Shelves: horror-gothic
The Drowning Girl is a difficult book to characterize. Baldly, it’s the story of India Morgan Phelps (aka “Imp”), a highly functional schizophrenic whose life is turned upside down by the appearance of Eva Canning, who may or may not be a ghost, a werewolf, a mermaid or a stalker. If you don’t like unreliable narrators, ambiguous (and sometimes downright confusing) plots and – in the end – not really knowing “what happened,” then you will loathe this book. If you can wrap your mind around the id...more
Lee
Story: 3.5/5
1: Being Vague, rambling plot with no little believable storyline
5: Ripping yarn, clever, thought provoking


The drowning girl is like nothing I have ever read before. Written in a style that was very different to my usual choice of books. In a nutshell the story is about a young woman called Imp, who has some mental issues that seem to be genetic from her mothers side. There was a period of her life where things got kind of scary. To help with her rehabilitation she decides to write...more
All Things Urban Fantasy
By the purest definition of the rating, THE DROWNING GIRL is indisputably 5bats. A few chapters in, I was already reading passages aloud to friends. I already knew who would be receiving my own copy, budgeting for who I could send others. This had less to do with any enjoyment of the book than a sense of haunting that perfectly mirrors the main character’s own experiences. Does anyone else see what I see? Am I crazy, am I alone?

THE DROWNING GIRL introduces concepts and stories and images that a...more
Tiffany
I'm not entirely sure what to say about this book. I appreciated it, but I didn't enjoy it. I fully expected to be blown away by this novel since it has so many of my favorite themes: mental illness, ghosts, and fairy tale creatures. However, while the prose was lovely and the book was well-written overall, I felt entirely detached and never engaged with the plot or the characters. In fact, Imp was really irritating to me and her deliberate unreliability as a narrator alienated me rather than in...more
Kaora
Another award winning book that I feel that I may have missed the point of or am not smart enough to understand. I feel like I need someone there to point out things that I may have missed to fully appreciate what I just read.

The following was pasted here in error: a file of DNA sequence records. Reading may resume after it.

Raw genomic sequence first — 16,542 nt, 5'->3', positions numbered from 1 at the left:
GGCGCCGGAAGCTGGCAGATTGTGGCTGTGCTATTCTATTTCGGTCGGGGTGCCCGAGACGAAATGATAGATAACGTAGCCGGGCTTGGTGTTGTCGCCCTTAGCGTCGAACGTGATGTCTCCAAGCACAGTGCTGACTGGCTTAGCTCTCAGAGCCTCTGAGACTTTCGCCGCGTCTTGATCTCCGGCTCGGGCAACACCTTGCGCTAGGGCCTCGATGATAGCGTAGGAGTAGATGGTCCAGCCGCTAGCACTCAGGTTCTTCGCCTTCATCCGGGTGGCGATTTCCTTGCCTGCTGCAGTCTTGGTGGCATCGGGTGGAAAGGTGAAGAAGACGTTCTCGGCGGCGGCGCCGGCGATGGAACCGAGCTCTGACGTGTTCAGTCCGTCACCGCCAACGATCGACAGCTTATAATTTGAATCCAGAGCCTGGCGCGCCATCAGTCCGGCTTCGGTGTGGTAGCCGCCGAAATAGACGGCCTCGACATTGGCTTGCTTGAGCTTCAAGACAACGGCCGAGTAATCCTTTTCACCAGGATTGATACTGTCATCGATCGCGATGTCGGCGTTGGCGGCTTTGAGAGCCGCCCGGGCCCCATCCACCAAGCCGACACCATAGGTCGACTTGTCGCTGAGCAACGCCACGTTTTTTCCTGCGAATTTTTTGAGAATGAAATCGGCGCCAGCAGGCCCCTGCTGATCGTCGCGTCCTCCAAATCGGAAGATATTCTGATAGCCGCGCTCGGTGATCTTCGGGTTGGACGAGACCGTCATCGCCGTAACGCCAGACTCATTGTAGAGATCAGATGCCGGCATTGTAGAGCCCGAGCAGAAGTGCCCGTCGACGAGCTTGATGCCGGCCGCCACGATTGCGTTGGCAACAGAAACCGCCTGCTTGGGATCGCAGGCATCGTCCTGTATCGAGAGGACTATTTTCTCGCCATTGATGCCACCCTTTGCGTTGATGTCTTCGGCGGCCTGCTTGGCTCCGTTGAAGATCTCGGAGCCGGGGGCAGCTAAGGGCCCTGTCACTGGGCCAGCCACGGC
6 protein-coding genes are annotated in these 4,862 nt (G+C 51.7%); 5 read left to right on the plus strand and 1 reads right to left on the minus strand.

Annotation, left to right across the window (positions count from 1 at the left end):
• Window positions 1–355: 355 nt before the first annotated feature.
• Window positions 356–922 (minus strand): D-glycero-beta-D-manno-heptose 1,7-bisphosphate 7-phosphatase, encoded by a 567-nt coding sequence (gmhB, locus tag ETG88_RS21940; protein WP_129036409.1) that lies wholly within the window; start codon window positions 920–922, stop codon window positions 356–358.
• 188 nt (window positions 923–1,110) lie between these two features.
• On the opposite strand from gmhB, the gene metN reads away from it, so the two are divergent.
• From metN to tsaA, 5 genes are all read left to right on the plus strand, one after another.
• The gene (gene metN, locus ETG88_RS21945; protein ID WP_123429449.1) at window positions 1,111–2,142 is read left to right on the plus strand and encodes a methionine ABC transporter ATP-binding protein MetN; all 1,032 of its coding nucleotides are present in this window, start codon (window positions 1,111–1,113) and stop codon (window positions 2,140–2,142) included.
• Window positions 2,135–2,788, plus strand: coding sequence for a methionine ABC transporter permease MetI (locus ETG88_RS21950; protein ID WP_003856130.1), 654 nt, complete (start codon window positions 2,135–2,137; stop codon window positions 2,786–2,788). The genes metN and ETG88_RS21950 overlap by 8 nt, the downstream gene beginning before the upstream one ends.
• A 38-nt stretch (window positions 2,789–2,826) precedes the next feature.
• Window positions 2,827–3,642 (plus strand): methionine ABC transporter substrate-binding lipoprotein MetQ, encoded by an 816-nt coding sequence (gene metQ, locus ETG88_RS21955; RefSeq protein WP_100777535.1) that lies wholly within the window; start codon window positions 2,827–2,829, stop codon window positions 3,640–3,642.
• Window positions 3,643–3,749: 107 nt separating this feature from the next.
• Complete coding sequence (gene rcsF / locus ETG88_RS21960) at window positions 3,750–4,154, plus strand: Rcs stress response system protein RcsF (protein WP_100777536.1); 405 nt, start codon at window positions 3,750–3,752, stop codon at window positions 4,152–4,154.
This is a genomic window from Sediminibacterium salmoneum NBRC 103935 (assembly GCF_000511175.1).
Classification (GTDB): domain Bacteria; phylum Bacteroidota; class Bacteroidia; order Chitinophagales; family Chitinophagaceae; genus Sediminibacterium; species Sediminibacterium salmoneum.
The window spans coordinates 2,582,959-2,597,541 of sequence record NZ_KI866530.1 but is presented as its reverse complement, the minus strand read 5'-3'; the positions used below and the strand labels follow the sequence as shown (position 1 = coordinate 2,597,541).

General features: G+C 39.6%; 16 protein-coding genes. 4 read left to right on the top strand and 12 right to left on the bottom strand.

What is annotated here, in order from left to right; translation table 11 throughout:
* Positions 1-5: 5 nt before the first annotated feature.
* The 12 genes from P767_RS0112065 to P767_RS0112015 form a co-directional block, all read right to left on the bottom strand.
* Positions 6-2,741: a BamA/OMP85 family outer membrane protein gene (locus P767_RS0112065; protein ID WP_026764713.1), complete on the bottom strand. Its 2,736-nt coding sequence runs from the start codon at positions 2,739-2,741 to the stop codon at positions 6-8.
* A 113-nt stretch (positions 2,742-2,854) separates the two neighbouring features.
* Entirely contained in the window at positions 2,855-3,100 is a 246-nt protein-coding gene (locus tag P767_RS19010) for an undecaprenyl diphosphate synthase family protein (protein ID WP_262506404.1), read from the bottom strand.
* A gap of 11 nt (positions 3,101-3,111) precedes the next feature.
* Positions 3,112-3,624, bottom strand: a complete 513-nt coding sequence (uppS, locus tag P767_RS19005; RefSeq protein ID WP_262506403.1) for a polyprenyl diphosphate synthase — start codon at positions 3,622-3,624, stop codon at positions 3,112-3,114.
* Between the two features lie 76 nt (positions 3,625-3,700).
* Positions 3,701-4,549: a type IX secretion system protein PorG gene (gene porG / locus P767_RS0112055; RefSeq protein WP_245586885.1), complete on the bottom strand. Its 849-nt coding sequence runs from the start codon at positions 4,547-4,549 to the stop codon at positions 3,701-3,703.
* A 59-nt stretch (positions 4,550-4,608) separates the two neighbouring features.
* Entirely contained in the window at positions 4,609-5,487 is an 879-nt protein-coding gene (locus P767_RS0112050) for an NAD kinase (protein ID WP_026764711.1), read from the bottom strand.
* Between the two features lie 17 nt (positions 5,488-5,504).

I have Risperdal, Depakene, and Valium, and so far I've stayed out of Butler Hospital, and I've only tried to kill myself. And only once. Or twice. Maybe I have the drugs to thank for this, or maybe I have my painting to thank, or maybe it's my paintings and the fact that m...more
Ctgt
For me, this book was all about expectations.

About a year ago, I read and loved The Red Tree. Being a fan of weird fiction TRT was really in my wheelhouse. I added "Drowning Girl" to my tbr but as usual took quite awhile to actually read it. In the interim I started to notice many mixed reviews especially when compared to TRT. I try not to read too many specific reviews before I read a book hoping to go in with an open mind but in this case I think finding out that this book wasn't at all like T...more
Randolph Carter
What if you were insane, but actually haunted by a real ghost? I'm not sure why nobody has ever really tried this before (Yellow Wallpaper doesn't count because it always calls the narrator's perceptions and mental stability into question).

Drenched in philosophy, history, psychology, science, and autobiography Kiernan uses her encyclopedic knowledge to weave a tale so dense it is sometimes difficulty to see where she is going but fascinating nevertheless. Imp seems to be the ultimate unreliable...more
aPriL loves HalLowEen
Only 300+ pages, but the themes, image echoes, literary and metafictional references are too numerous to catalog. This is a writer's masterpiece for other writers and literature majors. I don't mean to scare or challenge you; be warned it's not a true genre or other entertainment category, but I'd call it as coming closest to a literary gothic. There are no 'dictionary' words or overly gruesome scenarios, but it does cover ghostly mysteries possibly manifesting because of past cult suicides.

Indi...more
Kate O'Hanlon